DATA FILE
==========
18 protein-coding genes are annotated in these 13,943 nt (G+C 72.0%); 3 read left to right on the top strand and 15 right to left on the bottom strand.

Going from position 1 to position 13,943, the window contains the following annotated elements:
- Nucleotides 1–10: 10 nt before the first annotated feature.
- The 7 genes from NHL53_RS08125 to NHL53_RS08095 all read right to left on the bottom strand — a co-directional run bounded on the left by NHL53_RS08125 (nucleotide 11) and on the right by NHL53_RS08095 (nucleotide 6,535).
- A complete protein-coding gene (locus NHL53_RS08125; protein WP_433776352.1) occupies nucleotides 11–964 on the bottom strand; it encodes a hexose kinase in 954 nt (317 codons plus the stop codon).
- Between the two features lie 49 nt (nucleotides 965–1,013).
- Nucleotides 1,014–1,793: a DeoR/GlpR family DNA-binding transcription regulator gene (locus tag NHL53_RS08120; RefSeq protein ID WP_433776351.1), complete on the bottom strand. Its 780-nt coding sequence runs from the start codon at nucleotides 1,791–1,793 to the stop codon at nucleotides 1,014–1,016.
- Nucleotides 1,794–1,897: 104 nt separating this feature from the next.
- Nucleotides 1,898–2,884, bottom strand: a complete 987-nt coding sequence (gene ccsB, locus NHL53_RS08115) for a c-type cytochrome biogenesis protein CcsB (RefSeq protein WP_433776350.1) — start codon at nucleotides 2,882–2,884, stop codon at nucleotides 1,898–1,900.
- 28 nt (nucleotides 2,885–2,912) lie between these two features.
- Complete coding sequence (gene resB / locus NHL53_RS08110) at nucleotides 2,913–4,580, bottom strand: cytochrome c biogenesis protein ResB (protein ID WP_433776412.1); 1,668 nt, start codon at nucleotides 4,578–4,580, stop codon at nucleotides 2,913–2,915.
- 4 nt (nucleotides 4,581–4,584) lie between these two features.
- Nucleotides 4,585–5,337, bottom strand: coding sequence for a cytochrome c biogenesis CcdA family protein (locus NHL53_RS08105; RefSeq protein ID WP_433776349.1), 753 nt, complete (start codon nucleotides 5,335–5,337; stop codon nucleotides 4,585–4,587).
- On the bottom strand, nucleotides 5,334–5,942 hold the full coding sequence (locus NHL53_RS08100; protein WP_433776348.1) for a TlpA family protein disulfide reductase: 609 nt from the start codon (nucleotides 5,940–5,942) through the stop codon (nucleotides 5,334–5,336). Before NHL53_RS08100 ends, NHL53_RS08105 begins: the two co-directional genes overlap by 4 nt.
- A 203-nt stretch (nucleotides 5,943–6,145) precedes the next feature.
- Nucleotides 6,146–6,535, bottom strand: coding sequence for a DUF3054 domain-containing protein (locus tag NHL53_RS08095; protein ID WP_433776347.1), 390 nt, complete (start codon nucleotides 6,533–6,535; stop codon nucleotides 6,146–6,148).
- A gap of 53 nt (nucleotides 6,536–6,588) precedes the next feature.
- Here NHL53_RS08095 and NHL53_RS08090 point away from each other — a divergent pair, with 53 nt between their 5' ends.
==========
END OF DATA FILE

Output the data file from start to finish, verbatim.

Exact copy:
18 protein-coding genes are annotated in these 13,943 nt (G+C 72.0%); 3 read left to right on the top strand and 15 right to left on the bottom strand.

Going from position 1 to position 13,943, the window contains the following annotated elements:
- Nucleotides 1–10: 10 nt before the first annotated feature.
- The 7 genes from NHL53_RS08125 to NHL53_RS08095 all read right to left on the bottom strand — a co-directional run bounded on the left by NHL53_RS08125 (nucleotide 11) and on the right by NHL53_RS08095 (nucleotide 6,535).
- A complete protein-coding gene (locus NHL53_RS08125; protein WP_433776352.1) occupies nucleotides 11–964 on the bottom strand; it encodes a hexose kinase in 954 nt (317 codons plus the stop codon).
- Between the two features lie 49 nt (nucleotides 965–1,013).
- Nucleotides 1,014–1,793: a DeoR/GlpR family DNA-binding transcription regulator gene (locus tag NHL53_RS08120; RefSeq protein ID WP_433776351.1), complete on the bottom strand. Its 780-nt coding sequence runs from the start codon at nucleotides 1,791–1,793 to the stop codon at nucleotides 1,014–1,016.
- Nucleotides 1,794–1,897: 104 nt separating this feature from the next.
- Nucleotides 1,898–2,884, bottom strand: a complete 987-nt coding sequence (gene ccsB, locus NHL53_RS08115) for a c-type cytochrome biogenesis protein CcsB (RefSeq protein WP_433776350.1) — start codon at nucleotides 2,882–2,884, stop codon at nucleotides 1,898–1,900.
- 28 nt (nucleotides 2,885–2,912) lie between these two features.
- Complete coding sequence (gene resB / locus NHL53_RS08110) at nucleotides 2,913–4,580, bottom strand: cytochrome c biogenesis protein ResB (protein ID WP_433776412.1); 1,668 nt, start codon at nucleotides 4,578–4,580, stop codon at nucleotides 2,913–2,915.
- 4 nt (nucleotides 4,581–4,584) lie between these two features.
- Nucleotides 4,585–5,337, bottom strand: coding sequence for a cytochrome c biogenesis CcdA family protein (locus NHL53_RS08105; RefSeq protein ID WP_433776349.1), 753 nt, complete (start codon nucleotides 5,335–5,337; stop codon nucleotides 4,585–4,587).
- On the bottom strand, nucleotides 5,334–5,942 hold the full coding sequence (locus NHL53_RS08100; protein WP_433776348.1) for a TlpA family protein disulfide reductase: 609 nt from the start codon (nucleotides 5,940–5,942) through the stop codon (nucleotides 5,334–5,336). Before NHL53_RS08100 ends, NHL53_RS08105 begins: the two co-directional genes overlap by 4 nt.
- A 203-nt stretch (nucleotides 5,943–6,145) precedes the next feature.
- Nucleotides 6,146–6,535, bottom strand: coding sequence for a DUF3054 domain-containing protein (locus tag NHL53_RS08095; protein ID WP_433776347.1), 390 nt, complete (start codon nucleotides 6,533–6,535; stop codon nucleotides 6,146–6,148).
- A gap of 53 nt (nucleotides 6,536–6,588) precedes the next feature.
- Here NHL53_RS08095 and NHL53_RS08090 point away from each other — a divergent pair, with 53 nt between their 5' ends.